Where Are We Now?
We are living through an unprecedented period of disruption. Over time, mankind has experienced plagues, famines, and wars. Today, our enemy is a virus that has brought the nations of the world to their collective knees. Economies have ground to a halt. Job losses will likely grow into the tens of millions. Without government assistance, many consumers and businesses will be unable to survive this disaster. American mettle is being put to a test.
The Federal Reserve has provided guidance to banks, encouraging leniency for customers experiencing financial challenges related to COVID-19. The Fed is also implementing extraordinary measures to support the flow of credit in the economy. In addition, The House and Senate are working towards an initial stimulus bill to further dampen the effects of the economic shutdown. In time, these actions will provide a positive impact.
What Do We Believe?
PWA believes that the number of reported COVID-19 cases will escalate exponentially over the coming weeks. Businesses will remain shuttered through April and likely well into May. At the same time, the rate of unemployment will be reported to have risen to levels not seen in many decades. Americans will likely grow more fearful and less inclined to spend money as they experience job losses and financial declines. States and municipalities will receive less tax revenue. Tax-free bonds, normally considered a safe haven, will be priced based on the likelihood of default. The stock markets of the world will reflect investors’ collective fears and the expectation of future profits being substantially less than what was expected just 30 days ago.
What Should We Do?
The advice throughout history has always been the same as it relates to the stock market: Ride it out. This advice, however, is predicated on a maxim that governs sound investing:
Short-term money (i.e. money needed within a five-year period) should not be invested in the stock market.
Anchored in historical events, this investment maxim is illustrated in the following table (published by Wealthfront):
The longest recovery period is 2112 days, nearly six years. The average recovery period of 684 days is less than two years. Most investors remember the declines of 2000 and 2008, recovery periods that were approximately four and five years, respectively.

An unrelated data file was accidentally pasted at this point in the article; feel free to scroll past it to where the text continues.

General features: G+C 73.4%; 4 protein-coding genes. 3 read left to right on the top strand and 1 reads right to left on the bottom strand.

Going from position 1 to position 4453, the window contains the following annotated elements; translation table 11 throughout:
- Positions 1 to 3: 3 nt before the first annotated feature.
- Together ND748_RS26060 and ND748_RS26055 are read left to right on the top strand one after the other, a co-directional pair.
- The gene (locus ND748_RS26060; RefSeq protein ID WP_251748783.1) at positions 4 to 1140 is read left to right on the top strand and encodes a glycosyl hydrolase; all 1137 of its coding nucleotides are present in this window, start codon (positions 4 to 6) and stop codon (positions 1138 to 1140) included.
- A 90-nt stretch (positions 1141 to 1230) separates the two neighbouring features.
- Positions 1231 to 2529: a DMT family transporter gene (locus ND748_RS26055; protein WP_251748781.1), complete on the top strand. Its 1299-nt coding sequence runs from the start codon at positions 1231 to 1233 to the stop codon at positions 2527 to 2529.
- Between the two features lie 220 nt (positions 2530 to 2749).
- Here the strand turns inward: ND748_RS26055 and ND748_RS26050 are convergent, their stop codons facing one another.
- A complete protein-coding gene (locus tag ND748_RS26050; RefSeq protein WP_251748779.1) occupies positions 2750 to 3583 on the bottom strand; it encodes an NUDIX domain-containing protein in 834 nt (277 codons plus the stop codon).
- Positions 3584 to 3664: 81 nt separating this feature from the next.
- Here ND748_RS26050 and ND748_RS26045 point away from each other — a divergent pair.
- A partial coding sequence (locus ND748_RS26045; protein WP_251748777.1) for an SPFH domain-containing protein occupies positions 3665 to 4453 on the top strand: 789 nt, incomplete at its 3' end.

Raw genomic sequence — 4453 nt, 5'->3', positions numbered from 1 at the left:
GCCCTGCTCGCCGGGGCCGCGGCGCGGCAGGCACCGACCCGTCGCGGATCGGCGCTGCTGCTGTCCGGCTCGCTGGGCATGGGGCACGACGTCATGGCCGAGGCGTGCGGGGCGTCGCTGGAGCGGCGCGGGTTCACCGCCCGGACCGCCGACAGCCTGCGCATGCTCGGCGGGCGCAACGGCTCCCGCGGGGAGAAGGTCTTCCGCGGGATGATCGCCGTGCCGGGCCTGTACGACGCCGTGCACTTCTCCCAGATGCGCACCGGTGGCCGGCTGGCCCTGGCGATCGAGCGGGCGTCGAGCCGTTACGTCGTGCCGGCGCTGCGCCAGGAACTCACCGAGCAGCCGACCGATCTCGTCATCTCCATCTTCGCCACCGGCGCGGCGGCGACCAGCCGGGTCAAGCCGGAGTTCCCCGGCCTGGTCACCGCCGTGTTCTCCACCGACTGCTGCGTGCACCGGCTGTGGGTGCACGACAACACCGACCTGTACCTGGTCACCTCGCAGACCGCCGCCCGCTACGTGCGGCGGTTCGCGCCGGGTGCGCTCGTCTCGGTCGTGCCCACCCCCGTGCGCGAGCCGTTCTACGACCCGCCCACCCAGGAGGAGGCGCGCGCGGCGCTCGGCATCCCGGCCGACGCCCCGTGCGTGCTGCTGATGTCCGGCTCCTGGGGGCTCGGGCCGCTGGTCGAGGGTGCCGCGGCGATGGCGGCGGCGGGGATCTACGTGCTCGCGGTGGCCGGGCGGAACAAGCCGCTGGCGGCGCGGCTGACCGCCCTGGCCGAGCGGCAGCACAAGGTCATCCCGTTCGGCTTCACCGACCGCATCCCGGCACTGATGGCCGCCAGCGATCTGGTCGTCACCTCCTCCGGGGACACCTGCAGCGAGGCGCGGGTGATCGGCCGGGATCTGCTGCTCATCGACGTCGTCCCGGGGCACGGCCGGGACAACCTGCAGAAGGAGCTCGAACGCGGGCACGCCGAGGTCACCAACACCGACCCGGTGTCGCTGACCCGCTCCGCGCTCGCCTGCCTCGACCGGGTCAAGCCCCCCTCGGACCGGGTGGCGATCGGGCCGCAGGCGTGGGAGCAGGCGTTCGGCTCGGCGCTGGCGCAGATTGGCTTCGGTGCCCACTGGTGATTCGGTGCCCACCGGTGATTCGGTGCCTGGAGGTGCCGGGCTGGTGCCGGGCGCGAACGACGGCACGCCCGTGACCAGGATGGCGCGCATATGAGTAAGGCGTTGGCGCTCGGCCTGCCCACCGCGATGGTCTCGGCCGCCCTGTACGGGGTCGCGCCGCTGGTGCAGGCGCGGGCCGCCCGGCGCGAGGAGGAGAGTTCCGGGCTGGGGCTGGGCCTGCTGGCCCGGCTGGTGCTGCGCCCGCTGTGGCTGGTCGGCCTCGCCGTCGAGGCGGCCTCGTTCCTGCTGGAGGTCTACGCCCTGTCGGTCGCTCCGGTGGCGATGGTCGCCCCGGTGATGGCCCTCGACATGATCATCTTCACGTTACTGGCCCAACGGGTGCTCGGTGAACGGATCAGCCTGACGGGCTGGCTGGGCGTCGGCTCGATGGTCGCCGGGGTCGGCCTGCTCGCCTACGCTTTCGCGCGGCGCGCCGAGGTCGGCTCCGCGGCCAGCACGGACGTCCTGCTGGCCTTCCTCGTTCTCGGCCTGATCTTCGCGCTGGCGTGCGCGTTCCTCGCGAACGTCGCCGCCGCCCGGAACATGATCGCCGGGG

This is why PWA Wealth Management builds custom client portfolios that include fixed income for near-term/immediate needs. At PWA, we have always understood that markets decline for many different reasons and we have planned so that our clients have sufficient fixed income investments to weather these storms.
Younger investors can view the downturn as an exceptional buying opportunity and aggressively add money to their 401(k) and IRA accounts. Older investors do not have that same luxury.
PWA continues to study the vast amount of information available to us. The information allows us to see patterns upon which we are making decisions. We believe that those U.S. companies with the strongest balance sheets and the best-in-breed management will be the companies we want to own on the other side of this event. We believe companies like Walmart, Apple, Home Depot, Amazon, and Microsoft will continue to be the great businesses they were before the pandemic occurred. Those companies (as well as the ETFs and mutual funds holding these companies) have all experienced declines and represent great value for long-term investors. Conversely, food service, hospitality, travel, retail, and energy are likely to be impaired for a much longer period.
Over the coming days we will continue to monitor the situation and reposition our portfolios as needed to align the portfolios with our beliefs. International and emerging market positions will be eliminated in favor of cash. Many large-cap U.S. dividend paying companies will likely be forced to dramatically cut those dividends to preserve cash. Those companies and the funds that are heavily invested in them will be eliminated from our portfolios. We are doing everything we believe necessary to position our portfolios to weather this storm and benefit from the eventual recovery.
Although we are forced to work remotely, our team is performing exceptionally well and completing our duties in a manner consistent with in-office outcomes. I am very proud of the team.
Please know that your trust and confidence is greatly valued and we are working tirelessly to continue to earn your business.